Pro-life leaders reacted, as did bishops and eventually even a Vatican Cardinal:
However, the very day after that interview was released, Pope Francis delivered his strongest pro-life address. In a talk to Catholic ob/gyns, the Pope said, “Every unborn child, though unjustly condemned to be aborted, has the face of the Lord, who even before his birth, and then as soon as he was born, experienced the rejection of the world.” In the midst of the media reaction to the Jesuit interview, these remarks went mostly unnoticed in the press.
While the controversy over that Jesuit interview was still ongoing, there came a second off-the-cuff interview, this time with the famed Italian atheist Eugenio Scalfari:
The fallout from these interviews was truly remarkable, with President Obama praising the Pope, along with liberal media pundits everywhere. Those same media liberals began using the Pope’s words to criticize faithful Catholics trying to defend the Church’s teachings on life and family. Dissident Catholics like Nancy Pelosi shed tears of joy – literally.
It was at this point that responding to many questions from our readership, LifeSiteNews held a webcast on Pope Francis to assist people in comprehending what was happening. Prof. Janet Smith, HLI's Fr. Shenan Boquet, and Priests for Life Fr. Frank Pavone joined Steve Jalsevac and me in delivering that broacast.
At this time, too, came the revelations of the Vatican’s crushing discipline of one of the most faithful orders of monks in the Church, which, when compared to the multitude of dissident orders which remained relatively untouched, has been a heart-wrenching and confusing episode for many Catholics to witness.
But just as things seemed most desperate, the Vatican called into question the veracity of the interview with Scalfari, the one which cited unemployment and loneliness as the two most pressing issues facing the world today:
And with that came news that Pope Francis had thanked two conservative Catholics who had criticized him for some of his statements:
That same week Pope Francis gave a homily against the desire to “be like everyone else” and what he called an “adolescent progressivism”. “Lord,” the pope prayed, “give me the discernment to recognize the subtle conspiracies of worldliness that lead us to negotiate our values and our faith.”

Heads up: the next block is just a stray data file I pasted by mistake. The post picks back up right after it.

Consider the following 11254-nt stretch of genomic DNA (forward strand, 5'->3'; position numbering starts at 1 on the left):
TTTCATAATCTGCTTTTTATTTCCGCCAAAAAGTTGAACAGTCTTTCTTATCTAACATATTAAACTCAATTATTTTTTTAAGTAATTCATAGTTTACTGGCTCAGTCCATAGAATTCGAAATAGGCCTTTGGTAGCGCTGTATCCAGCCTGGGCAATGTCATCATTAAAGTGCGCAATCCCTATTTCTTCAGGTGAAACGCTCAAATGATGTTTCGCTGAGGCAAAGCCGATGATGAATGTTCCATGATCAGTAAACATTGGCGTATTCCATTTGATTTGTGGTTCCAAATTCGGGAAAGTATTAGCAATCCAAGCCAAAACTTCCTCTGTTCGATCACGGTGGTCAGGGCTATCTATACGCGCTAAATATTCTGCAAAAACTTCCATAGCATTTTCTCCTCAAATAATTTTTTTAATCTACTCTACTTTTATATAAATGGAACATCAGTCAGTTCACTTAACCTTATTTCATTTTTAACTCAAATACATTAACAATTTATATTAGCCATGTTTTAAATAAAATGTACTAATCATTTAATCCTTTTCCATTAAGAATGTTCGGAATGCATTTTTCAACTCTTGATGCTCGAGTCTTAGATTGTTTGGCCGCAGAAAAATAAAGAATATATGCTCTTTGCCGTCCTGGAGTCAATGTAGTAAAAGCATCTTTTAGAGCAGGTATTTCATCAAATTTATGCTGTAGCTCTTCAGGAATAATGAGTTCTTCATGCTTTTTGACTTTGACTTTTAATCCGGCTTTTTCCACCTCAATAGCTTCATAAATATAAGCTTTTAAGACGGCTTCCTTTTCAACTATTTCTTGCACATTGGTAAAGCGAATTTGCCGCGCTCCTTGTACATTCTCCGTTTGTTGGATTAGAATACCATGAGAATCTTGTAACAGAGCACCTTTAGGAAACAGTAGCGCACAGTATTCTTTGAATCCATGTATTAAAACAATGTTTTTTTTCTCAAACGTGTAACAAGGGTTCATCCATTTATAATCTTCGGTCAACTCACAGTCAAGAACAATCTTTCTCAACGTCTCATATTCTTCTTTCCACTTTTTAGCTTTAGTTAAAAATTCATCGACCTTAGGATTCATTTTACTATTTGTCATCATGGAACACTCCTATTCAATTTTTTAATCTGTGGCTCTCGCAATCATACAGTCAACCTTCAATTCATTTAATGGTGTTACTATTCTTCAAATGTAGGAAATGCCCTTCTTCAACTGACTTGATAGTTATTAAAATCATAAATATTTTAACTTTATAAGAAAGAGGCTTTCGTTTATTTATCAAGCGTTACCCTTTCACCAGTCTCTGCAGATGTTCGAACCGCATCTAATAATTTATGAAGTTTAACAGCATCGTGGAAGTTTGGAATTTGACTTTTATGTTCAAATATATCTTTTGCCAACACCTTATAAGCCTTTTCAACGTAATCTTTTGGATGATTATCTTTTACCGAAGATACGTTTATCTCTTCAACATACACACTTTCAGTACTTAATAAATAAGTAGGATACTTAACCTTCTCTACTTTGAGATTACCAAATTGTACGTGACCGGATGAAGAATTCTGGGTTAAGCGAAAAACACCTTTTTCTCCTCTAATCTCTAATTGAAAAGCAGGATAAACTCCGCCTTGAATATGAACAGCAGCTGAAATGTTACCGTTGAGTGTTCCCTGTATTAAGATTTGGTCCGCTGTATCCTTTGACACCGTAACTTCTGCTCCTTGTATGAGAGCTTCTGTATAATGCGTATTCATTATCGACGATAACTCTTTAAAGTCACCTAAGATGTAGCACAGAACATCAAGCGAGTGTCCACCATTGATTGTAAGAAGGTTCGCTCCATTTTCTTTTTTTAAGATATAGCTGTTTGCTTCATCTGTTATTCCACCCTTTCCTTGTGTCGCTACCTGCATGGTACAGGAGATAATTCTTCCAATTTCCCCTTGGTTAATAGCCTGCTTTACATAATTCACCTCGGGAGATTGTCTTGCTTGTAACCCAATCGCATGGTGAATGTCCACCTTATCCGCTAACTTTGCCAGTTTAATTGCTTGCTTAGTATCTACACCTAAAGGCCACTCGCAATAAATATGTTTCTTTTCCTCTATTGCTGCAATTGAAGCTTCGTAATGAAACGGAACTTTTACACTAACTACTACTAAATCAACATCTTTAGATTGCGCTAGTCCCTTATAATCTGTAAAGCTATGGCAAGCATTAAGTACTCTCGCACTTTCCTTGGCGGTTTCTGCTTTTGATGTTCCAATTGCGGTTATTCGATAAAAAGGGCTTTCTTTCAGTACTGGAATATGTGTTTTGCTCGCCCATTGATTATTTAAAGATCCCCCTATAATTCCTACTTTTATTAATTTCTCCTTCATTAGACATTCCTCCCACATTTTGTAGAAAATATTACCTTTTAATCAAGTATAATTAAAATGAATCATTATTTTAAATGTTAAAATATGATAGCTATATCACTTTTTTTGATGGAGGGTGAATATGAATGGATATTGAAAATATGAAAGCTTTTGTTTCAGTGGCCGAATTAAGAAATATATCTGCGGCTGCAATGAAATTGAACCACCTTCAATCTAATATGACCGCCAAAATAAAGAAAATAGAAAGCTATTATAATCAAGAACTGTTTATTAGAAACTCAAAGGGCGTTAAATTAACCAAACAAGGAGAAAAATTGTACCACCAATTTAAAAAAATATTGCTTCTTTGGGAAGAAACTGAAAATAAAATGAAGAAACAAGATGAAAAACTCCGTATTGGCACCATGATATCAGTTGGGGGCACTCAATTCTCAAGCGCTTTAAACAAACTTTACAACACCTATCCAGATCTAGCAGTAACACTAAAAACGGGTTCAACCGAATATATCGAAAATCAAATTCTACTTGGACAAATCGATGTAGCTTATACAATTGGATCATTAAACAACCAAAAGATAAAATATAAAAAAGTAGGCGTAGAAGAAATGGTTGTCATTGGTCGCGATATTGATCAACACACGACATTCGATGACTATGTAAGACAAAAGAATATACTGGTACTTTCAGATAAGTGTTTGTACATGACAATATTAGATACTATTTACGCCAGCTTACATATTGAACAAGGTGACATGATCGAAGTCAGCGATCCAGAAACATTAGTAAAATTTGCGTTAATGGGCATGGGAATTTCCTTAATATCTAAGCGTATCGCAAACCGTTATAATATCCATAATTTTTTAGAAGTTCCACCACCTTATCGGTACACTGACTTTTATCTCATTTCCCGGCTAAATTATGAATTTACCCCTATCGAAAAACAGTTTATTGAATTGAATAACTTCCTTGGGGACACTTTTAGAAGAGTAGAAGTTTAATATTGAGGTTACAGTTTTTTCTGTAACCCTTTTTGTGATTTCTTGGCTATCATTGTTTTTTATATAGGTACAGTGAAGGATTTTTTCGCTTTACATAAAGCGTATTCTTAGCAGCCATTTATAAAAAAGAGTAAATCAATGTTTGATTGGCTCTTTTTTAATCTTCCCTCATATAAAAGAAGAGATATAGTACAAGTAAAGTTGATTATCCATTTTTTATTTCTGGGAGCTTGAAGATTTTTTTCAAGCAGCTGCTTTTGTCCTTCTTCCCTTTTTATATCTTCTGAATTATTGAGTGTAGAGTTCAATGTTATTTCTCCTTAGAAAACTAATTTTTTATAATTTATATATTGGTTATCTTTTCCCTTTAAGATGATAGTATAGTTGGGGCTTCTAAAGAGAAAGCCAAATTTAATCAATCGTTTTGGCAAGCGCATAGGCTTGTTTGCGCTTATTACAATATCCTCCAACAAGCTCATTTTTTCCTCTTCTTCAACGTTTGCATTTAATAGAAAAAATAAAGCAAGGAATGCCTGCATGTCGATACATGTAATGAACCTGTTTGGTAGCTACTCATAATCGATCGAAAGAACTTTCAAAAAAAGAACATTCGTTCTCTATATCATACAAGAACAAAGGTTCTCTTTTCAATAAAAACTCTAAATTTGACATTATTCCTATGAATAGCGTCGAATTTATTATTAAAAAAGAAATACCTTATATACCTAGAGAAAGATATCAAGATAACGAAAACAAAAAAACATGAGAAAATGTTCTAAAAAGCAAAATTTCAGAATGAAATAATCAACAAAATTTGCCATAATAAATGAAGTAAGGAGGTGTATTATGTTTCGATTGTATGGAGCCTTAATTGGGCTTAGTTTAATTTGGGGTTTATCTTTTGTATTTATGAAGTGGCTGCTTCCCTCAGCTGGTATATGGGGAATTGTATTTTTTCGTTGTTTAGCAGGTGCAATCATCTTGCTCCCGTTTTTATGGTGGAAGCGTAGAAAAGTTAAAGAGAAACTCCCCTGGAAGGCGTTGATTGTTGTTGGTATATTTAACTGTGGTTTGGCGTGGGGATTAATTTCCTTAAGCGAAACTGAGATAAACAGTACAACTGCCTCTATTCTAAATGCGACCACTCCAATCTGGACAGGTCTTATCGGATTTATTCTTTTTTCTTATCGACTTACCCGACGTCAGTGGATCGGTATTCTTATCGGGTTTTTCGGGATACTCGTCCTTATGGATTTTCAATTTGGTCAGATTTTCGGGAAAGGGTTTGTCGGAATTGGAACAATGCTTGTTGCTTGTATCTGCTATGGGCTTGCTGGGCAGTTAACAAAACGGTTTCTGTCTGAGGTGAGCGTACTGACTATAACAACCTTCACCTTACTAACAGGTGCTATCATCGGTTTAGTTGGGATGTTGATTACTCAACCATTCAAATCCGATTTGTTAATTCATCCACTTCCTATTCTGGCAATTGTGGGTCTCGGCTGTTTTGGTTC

In late November came Pope Francis’ major work, the 220-page exhortation, the Gospel of Joy. In it, he condemned abortion as a crime that cries out to God for vengeance, and let one and all know that the Church could never change its teaching on abortion:
That same exhortation, however, was also packed with statements that many interpreted as critical of traditional Catholics, especially those with a leaning toward the traditional Latin form of the liturgy. See our analysis here (and that of Michael O’Brien):
Then, while leaders around the world, including the Pope, were issuing messages of praise for the deceased South African President Nelson Mandela, pro-life leaders cautioned reserve, pointing out that Mandela had legalized abortion, which has resulted in the deaths of nearly a million South African children.
But then again, on December 9 the Pope mentioned the unborn as victims of a throwaway culture.
However, in the middle of December pro-life leaders around the world reacted with shock and sadness at the decision to remove pro-life champion Cardinal Raymond Burke from the influential Congregation of Bishops, which has a say in appointing bishops around the world.
Finally, at the very close of the year, came a couple of items that once again discounted the hopes of liberals that Pope Francis will change the Church’s teachings on key issues. A Maltese Bishop revealed how Pope Francis encouraged him to speak out against homosexual adoption. Also while some have been worried that statements of the Pope would lead to greater ‘doctrinal’ power for bishops conferences (known in many countries to be left-leaning), the Pope’s chief official on doctrine gave an interview in which he refuted the idea of national churches and conference presidents acting as vice-popes.
LifeSiteNews will continue to follow the developments closely. We’re headed to Rome in late April and early May to cover the canonization of Pope John Paul II, a hero to pro-life Christians everywhere.